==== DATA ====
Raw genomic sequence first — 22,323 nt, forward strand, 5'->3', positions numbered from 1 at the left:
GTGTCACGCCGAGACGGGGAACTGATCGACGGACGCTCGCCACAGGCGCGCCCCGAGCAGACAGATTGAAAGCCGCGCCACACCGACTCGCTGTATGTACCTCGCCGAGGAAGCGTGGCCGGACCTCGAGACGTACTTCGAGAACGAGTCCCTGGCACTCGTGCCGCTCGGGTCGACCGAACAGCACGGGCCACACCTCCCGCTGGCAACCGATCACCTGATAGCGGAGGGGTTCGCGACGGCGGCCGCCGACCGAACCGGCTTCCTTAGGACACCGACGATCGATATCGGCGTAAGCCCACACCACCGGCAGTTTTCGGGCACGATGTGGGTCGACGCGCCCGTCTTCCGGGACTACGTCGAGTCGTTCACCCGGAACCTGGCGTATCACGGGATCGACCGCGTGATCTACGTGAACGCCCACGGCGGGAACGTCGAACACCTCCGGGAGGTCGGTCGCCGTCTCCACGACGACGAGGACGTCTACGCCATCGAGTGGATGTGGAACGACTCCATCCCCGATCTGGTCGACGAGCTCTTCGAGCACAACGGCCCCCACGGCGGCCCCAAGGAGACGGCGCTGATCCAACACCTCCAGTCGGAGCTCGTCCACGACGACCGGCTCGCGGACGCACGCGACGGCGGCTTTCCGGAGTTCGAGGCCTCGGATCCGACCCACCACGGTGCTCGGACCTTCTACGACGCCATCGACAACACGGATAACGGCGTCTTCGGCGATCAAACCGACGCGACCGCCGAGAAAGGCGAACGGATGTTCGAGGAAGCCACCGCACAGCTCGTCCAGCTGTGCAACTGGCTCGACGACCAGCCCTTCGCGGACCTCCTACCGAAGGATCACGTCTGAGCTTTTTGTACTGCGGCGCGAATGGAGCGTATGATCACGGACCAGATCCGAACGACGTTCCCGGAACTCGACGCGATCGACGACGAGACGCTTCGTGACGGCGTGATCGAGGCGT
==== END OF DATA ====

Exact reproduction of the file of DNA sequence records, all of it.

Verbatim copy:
Raw genomic sequence first — 22,323 nt, forward strand, 5'->3', positions numbered from 1 at the left:
GTGTCACGCCGAGACGGGGAACTGATCGACGGACGCTCGCCACAGGCGCGCCCCGAGCAGACAGATTGAAAGCCGCGCCACACCGACTCGCTGTATGTACCTCGCCGAGGAAGCGTGGCCGGACCTCGAGACGTACTTCGAGAACGAGTCCCTGGCACTCGTGCCGCTCGGGTCGACCGAACAGCACGGGCCACACCTCCCGCTGGCAACCGATCACCTGATAGCGGAGGGGTTCGCGACGGCGGCCGCCGACCGAACCGGCTTCCTTAGGACACCGACGATCGATATCGGCGTAAGCCCACACCACCGGCAGTTTTCGGGCACGATGTGGGTCGACGCGCCCGTCTTCCGGGACTACGTCGAGTCGTTCACCCGGAACCTGGCGTATCACGGGATCGACCGCGTGATCTACGTGAACGCCCACGGCGGGAACGTCGAACACCTCCGGGAGGTCGGTCGCCGTCTCCACGACGACGAGGACGTCTACGCCATCGAGTGGATGTGGAACGACTCCATCCCCGATCTGGTCGACGAGCTCTTCGAGCACAACGGCCCCCACGGCGGCCCCAAGGAGACGGCGCTGATCCAACACCTCCAGTCGGAGCTCGTCCACGACGACCGGCTCGCGGACGCACGCGACGGCGGCTTTCCGGAGTTCGAGGCCTCGGATCCGACCCACCACGGTGCTCGGACCTTCTACGACGCCATCGACAACACGGATAACGGCGTCTTCGGCGATCAAACCGACGCGACCGCCGAGAAAGGCGAACGGATGTTCGAGGAAGCCACCGCACAGCTCGTCCAGCTGTGCAACTGGCTCGACGACCAGCCCTTCGCGGACCTCCTACCGAAGGATCACGTCTGAGCTTTTTGTACTGCGGCGCGAATGGAGCGTATGATCACGGACCAGATCCGAACGACGTTCCCGGAACTCGACGCGATCGACGACGAGACGCTTCGTGACGGCGTGATCGAGGCGT